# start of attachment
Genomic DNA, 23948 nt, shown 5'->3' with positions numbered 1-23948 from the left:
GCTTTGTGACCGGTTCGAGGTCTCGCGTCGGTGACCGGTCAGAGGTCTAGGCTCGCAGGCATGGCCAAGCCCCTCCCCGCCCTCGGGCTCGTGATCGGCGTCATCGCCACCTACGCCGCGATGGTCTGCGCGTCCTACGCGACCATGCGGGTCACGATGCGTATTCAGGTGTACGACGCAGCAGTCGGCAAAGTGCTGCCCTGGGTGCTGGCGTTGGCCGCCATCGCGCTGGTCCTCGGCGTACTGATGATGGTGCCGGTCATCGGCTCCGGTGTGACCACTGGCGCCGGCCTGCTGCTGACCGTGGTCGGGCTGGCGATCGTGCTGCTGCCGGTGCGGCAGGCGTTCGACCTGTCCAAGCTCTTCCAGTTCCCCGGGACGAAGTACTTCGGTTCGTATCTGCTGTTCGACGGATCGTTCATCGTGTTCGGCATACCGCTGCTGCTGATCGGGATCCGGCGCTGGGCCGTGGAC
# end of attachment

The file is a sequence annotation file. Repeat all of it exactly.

Genomic DNA, 23948 nt, shown 5'->3' with positions numbered 1-23948 from the left:
GCTTTGTGACCGGTTCGAGGTCTCGCGTCGGTGACCGGTCAGAGGTCTAGGCTCGCAGGCATGGCCAAGCCCCTCCCCGCCCTCGGGCTCGTGATCGGCGTCATCGCCACCTACGCCGCGATGGTCTGCGCGTCCTACGCGACCATGCGGGTCACGATGCGTATTCAGGTGTACGACGCAGCAGTCGGCAAAGTGCTGCCCTGGGTGCTGGCGTTGGCCGCCATCGCGCTGGTCCTCGGCGTACTGATGATGGTGCCGGTCATCGGCTCCGGTGTGACCACTGGCGCCGGCCTGCTGCTGACCGTGGTCGGGCTGGCGATCGTGCTGCTGCCGGTGCGGCAGGCGTTCGACCTGTCCAAGCTCTTCCAGTTCCCCGGGACGAAGTACTTCGGTTCGTATCTGCTGTTCGACGGATCGTTCATCGTGTTCGGCATACCGCTGCTGCTGATCGGGATCCGGCGCTGGGCCGTGGAC